Cut a slit all the way through the old lower race (easier than polishing the bore to enlarge). Then it is very easy to spread it with a flat blade screwdriver to get it off again. Is a bit hard to cut this slit when it is resting against the lower bridge. Sometimes you can cut through the case hardening then crack it with a chisel. Sometimes not.

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post #18 of 59 (permalink) Old 04-23-2019, 08:58 AM
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I wouldn't jump to the conclusion of needing tapered rollers until you've snugged up the existing and see if that solves your problem. I've owned 3 FJR's and never had a head shake problem, but the bearings were snugged up early in life. Perhaps me running 40 psi in my front tires also reduces any influence of tire wear on the problem.

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post #19 of 59 (permalink) Old 04-23-2019, 09:35 AM
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Its not a warranty item unless you can demonstrate having paid the dealer to perform steering stem bearing service per the service schedule.
I thought there was some kind of law prohibiting a dealer from nullifying warranty claims just because you did not pay for their expensive service? You just have to prove the service was done accordingly.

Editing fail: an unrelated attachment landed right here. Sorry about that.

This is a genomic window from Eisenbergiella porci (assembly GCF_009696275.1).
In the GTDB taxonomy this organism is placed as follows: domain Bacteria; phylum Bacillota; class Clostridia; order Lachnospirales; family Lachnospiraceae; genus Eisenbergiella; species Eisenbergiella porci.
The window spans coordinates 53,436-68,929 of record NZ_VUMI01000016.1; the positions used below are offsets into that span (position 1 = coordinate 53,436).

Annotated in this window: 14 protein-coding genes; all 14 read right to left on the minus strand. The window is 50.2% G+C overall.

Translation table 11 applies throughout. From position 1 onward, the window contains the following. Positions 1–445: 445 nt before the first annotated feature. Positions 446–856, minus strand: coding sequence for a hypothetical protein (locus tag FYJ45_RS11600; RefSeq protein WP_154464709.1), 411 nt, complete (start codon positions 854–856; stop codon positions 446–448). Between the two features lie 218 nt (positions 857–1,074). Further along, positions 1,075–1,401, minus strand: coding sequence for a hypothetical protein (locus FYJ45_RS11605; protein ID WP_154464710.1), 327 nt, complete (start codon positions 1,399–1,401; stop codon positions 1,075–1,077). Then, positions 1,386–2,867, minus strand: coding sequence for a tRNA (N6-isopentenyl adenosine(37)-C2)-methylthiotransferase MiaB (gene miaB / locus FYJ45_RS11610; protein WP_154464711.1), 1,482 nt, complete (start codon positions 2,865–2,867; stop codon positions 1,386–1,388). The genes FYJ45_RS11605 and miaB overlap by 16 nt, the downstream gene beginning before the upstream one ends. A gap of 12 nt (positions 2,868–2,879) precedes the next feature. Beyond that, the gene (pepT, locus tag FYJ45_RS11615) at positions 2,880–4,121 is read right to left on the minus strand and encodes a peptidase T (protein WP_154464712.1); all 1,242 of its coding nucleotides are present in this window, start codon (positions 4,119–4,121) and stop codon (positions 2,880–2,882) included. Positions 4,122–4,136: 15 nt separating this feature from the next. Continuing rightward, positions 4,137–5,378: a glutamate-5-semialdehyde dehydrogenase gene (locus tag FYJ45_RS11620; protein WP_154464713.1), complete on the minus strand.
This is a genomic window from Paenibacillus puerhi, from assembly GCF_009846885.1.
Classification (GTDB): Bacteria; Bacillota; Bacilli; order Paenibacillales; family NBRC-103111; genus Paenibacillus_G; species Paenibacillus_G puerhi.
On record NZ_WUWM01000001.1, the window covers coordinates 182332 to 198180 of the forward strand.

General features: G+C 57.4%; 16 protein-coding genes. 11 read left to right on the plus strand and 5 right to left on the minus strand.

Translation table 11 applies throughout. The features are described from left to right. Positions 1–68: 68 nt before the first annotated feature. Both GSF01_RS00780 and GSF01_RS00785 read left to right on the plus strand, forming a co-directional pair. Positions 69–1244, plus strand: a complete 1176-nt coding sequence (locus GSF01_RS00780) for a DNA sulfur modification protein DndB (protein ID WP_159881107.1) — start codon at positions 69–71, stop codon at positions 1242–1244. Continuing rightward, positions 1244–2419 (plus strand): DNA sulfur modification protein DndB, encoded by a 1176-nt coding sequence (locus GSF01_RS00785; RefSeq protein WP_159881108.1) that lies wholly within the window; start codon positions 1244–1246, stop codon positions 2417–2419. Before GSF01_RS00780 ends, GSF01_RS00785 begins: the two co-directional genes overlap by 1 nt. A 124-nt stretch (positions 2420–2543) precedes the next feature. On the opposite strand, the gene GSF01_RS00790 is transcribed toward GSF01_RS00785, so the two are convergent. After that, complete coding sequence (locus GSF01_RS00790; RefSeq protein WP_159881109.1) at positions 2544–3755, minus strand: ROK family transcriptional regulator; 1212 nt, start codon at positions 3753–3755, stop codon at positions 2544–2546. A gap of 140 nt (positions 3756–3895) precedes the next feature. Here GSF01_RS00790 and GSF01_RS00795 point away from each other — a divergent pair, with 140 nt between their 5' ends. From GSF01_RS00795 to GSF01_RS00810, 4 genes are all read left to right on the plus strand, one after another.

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post #20 of 59 (permalink) Old 04-23-2019, 11:07 PM
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It is true that they can’t nullify your warranty unless they can prove that you did something to cause the issue. In my case I did take my bike in for 600mi service while they were doing the clutch repairs, they just didn’t do the steering head bearings like they should have,,,, but it still cost me a lot of money because I wanted tapered bearings and they had installed the Michelin pr4 as a fix (it didn’t) and after they gave me “the” lecture about learning to live with the headshake and a light lecture on not removing my hands from the bars, I had a serious melt down so they installed the tapered bearings but did not tell me that I would have to pay since they were not the oe bearings.

Total bs imho. But like I said the law requires that the dealer carries the burden of proof to demonstrate you somehow caused it, but it all depends on the amount of bs the dealer will spew, don’t expect Yamaha to really help, they won’t.

Steve P
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Last edited by passx; 04-24-2019 at 07:17 AM.